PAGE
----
JUAN GONZÁLEZ: Could you talk about the case of Iyanna Dior, a Black trans woman who was brutally beaten by a mob in Saint Paul, Minnesota, back in June? How often are these — are these situations even investigated? And are some trans people often afraid of reporting such attacks to the police?

TORI COOPER: Iyanna Dior’s case is, unfortunately, not as uncommon as we would like to think. And now, I do not know her personally, so I will make sure to say that, but I did reach out to her several times, and we communicated, and through my work at HRC, as well.

But with Iyanna Dior’s case, from my understanding, there was a simple small tap of a car vehicle, and that escalated into basically a group jumping on her and beating her up inside of a store. Not only was she not protected by the folks who worked at the store, but as folks realized her gender identity, more and more folks ganged up on her, really for no reason at all.

And what that is, is it’s kind of emblematic, symbolic of how we, as trans and gender-nonconforming folks — how we’re kind of ganged up on in society. This young lady appeared to be minding her own business. It was an accident, a small accident, that didn’t create any significant damage. And yet these folks, not only did they beat her up gang style — they just ganged up on her — but then they videotaped it and played it on social media for others’ entertainment. As trans people, we feel that our lives are displayed and our victimization is displayed for other people’s entertainment all the time.

JUAN GONZÁLEZ: Could you talk about the role of the media and how we could have a more positive impact on combating these incidents of violence?

TORI COOPER: Significant role of the media. Quite often what has happened is the media talks about trans and nonconforming people when we’re celebrities or when we’re dead. And the truth is, most of us lie in extremes — from somewhere in between those two extremes. And so, it is important for the media not just to tell — as with any other marginalized group, may I add that also. It’s important that the media tell our stories in a way that is truthful and accurate. It is important that the media counteract some of the negative imagery around us by telling stories that uplift our community, that provide a more holistic view of who we are — I like to say, that add color to the picture of trans and nonbinary people. That’s really, really important.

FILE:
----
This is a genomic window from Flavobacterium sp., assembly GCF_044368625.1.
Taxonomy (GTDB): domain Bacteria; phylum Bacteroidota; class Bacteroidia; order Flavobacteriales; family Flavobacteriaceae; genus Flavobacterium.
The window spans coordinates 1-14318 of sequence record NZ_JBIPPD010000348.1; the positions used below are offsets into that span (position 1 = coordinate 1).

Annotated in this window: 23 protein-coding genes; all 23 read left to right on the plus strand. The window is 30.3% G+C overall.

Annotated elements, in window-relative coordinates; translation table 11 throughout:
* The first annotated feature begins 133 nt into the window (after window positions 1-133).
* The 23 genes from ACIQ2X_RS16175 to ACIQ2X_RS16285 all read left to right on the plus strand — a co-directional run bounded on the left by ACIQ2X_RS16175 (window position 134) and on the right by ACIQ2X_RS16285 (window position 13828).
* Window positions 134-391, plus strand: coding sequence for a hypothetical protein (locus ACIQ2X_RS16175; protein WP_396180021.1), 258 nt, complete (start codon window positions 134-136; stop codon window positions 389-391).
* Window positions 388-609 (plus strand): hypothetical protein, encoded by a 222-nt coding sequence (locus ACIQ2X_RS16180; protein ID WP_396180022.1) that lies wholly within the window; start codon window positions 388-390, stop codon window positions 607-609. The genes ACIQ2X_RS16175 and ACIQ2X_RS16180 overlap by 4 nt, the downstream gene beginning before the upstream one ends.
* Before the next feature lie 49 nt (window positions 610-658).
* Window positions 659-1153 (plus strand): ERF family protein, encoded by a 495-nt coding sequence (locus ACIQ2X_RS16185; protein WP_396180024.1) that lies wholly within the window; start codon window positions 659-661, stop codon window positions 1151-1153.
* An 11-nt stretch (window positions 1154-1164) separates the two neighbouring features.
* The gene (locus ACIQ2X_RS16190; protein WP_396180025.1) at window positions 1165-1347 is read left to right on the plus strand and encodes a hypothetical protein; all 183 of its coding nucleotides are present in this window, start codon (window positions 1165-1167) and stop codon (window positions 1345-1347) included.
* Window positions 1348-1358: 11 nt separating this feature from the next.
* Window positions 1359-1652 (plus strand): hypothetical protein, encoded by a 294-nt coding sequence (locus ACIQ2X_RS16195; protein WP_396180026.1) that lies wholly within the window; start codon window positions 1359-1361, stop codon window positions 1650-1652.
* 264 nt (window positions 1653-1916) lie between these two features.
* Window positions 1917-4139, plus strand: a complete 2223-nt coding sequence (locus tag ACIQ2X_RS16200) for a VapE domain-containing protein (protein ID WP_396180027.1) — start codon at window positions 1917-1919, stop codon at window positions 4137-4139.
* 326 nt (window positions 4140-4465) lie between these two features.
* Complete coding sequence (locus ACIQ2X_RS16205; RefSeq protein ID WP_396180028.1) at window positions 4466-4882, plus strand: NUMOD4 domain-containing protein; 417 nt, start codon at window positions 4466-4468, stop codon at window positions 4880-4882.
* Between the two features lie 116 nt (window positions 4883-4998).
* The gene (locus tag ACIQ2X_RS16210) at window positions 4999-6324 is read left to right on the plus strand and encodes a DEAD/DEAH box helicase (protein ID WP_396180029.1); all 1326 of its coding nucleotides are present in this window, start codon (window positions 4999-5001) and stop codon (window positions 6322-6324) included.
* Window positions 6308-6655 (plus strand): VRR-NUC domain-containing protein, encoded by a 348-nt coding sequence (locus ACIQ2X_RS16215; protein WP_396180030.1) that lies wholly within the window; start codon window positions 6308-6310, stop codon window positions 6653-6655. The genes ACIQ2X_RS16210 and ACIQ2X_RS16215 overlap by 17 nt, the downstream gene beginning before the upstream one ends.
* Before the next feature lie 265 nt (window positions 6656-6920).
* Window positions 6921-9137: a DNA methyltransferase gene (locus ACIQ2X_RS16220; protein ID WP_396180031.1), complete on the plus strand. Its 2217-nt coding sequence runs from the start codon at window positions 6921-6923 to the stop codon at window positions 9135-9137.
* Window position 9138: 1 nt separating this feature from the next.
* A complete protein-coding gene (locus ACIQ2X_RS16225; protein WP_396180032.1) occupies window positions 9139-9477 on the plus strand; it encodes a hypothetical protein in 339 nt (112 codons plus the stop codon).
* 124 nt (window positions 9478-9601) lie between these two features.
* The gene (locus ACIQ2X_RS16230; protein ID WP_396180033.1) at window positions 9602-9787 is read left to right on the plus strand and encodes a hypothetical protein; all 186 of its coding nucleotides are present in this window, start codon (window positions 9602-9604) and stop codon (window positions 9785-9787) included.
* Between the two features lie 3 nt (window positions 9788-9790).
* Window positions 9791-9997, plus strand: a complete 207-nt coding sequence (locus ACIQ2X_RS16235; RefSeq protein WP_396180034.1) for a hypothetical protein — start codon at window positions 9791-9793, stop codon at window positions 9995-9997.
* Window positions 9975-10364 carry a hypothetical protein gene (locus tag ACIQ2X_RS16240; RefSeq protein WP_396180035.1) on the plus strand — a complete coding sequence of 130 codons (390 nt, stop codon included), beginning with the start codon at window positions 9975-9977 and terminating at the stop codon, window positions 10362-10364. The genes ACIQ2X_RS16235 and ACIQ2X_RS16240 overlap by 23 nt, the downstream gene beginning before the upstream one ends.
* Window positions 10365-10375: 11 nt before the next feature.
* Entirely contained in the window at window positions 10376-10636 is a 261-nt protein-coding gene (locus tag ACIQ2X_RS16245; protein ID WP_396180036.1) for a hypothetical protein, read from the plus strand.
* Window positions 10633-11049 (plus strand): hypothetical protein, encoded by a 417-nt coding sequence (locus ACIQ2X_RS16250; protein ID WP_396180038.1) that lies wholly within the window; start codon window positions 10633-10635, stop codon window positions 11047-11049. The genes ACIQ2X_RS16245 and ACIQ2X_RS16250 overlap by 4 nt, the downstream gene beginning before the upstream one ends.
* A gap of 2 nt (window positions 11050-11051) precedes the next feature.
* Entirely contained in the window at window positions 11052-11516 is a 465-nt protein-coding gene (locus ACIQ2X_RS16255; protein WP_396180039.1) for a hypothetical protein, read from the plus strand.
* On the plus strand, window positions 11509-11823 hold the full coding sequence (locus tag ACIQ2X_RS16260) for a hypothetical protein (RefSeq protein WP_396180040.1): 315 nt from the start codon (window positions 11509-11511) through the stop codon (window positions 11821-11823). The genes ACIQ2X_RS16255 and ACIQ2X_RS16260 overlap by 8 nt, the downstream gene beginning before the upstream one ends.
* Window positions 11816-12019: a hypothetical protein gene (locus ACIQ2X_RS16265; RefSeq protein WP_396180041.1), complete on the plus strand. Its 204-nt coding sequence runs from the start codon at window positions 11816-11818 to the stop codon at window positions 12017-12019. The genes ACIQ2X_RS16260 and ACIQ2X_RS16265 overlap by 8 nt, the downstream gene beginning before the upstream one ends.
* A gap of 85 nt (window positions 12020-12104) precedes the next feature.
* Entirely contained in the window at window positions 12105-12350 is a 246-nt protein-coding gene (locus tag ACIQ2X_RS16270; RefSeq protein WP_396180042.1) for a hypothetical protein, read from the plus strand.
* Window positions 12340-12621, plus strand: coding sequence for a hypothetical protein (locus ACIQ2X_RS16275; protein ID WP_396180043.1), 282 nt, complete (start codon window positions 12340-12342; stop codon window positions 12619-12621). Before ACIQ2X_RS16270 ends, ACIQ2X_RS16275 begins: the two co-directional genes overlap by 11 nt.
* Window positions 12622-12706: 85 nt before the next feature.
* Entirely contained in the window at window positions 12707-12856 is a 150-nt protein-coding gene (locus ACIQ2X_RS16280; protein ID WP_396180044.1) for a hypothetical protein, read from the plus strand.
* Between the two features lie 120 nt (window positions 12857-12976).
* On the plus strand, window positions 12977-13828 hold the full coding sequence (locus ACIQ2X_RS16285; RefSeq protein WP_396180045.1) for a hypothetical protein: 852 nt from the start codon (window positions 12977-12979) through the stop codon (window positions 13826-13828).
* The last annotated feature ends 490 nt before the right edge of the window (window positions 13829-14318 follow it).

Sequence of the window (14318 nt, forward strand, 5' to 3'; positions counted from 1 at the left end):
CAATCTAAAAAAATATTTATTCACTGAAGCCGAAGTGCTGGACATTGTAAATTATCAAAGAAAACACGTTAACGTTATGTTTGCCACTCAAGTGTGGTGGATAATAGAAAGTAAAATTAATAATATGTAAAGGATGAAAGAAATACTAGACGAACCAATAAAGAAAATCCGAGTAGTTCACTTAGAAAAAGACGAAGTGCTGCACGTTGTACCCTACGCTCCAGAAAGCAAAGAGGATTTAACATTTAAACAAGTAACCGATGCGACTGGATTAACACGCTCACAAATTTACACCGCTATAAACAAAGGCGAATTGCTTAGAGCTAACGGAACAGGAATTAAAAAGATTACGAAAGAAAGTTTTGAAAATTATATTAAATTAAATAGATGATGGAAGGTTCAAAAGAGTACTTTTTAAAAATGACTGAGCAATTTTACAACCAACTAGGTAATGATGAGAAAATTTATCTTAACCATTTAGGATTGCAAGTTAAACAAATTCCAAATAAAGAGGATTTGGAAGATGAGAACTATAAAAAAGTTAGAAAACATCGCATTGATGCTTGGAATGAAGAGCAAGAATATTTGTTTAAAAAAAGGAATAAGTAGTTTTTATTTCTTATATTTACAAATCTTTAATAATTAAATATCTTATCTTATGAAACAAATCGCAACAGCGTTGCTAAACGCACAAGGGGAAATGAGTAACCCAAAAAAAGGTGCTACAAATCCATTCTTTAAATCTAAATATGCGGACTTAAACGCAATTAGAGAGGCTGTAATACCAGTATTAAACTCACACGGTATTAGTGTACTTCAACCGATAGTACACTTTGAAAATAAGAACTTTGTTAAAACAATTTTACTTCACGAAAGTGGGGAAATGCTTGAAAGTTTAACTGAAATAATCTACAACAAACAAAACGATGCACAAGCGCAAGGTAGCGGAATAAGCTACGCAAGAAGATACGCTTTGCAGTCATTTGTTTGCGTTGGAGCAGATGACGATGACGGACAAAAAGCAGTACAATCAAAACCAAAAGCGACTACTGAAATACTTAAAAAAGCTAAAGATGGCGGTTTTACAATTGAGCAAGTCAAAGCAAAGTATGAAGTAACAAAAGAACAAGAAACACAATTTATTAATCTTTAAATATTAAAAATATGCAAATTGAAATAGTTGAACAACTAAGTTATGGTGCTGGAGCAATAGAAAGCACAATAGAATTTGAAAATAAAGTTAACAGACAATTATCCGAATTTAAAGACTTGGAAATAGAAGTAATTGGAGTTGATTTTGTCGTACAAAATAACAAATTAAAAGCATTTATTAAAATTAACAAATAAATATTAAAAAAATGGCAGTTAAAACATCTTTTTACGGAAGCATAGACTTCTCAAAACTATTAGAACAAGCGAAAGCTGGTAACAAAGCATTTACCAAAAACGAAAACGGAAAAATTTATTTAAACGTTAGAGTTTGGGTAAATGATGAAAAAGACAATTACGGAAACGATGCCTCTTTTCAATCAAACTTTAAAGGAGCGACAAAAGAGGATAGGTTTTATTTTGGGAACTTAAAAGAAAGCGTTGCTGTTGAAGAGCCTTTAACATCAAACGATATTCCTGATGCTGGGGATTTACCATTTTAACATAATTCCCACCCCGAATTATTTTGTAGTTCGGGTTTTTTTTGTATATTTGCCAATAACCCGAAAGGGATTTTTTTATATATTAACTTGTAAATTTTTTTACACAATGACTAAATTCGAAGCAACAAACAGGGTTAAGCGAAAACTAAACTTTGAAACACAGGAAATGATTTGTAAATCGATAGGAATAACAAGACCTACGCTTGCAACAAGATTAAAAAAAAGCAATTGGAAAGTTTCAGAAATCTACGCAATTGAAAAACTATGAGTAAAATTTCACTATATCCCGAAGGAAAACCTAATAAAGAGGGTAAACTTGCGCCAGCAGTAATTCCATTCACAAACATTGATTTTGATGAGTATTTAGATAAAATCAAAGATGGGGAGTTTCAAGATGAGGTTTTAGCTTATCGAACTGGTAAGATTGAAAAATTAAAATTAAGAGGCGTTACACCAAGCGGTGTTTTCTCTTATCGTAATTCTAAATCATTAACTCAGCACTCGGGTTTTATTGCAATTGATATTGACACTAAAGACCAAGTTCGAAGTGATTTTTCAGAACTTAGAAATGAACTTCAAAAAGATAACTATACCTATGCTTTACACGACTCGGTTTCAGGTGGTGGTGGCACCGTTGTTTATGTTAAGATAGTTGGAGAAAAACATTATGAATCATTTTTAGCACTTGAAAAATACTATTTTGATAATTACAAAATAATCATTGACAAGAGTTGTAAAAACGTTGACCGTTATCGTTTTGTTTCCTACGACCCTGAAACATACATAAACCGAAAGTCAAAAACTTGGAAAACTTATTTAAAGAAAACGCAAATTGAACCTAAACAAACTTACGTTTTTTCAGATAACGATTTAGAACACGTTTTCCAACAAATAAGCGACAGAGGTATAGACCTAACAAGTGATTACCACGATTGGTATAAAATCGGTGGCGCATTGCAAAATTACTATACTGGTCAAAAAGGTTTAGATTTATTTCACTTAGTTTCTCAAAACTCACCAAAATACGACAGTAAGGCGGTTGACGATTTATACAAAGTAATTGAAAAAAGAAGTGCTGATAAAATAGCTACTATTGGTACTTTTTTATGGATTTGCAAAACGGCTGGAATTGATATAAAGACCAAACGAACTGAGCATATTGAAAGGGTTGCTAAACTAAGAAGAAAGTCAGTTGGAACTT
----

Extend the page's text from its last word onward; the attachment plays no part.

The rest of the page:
AMY GOODMAN: Finally, Tori, Sarah McBride is a trans woman who was elected to the Delaware state Legislature, might be the first trans — openly transgender state senator in the United States. She wrote a book about her life experience. Her book is called Tomorrow Will Be Different: Love, Loss, and the Fight for Trans Equality, and it has a foreword by Joe Biden, the new president-elect of the United States. Can you talk about what you want to see this new administration do, and what you think the old one — the effect of Trump?

TORI COOPER: So, I’m so excited for Sarah. And may I respectfully correct you: She isn’t perhaps the first out trans person elected to Congress; she is the first out trans person elected to Congress.

AMY GOODMAN: State legislature.

TORI COOPER: So we’re incredibly proud of her — state legislator, thank you. So, she is — we are very, very proud of her at the Human Rights Campaign, and also proud of her in the trans community.

So, what we expect from her as part of the Legislature, and also from the Biden-Harris administration, is really to hold them accountable. Joe Biden, in a recent speech, was the first to acknowledge transgender folks. Joe Biden released a statement on Transgender Day of Remembrance, which was November 20th. And so, we believe that we now — beginning in January, will now be under the administration that is the most supportive of trans, nonbinary and all other queer folks.

What we believe is we’re going to hold them accountable, so that they not only enact hate crime legislation, new hate crime legislation, but enforce hate crime legislation that’s already on the books. We believe that there will now be policies that will be inclusive of trans folks, again, being able to join the military. There will be protections in the workplace and in education. We believe that there will be more of a sense of equity when it comes to legislation.

AMY GOODMAN: We’re going to have to leave it there, Tori. Thanks so much. Human Rights Campaign director of community engagement. I’m Amy Goodman, with Juan González.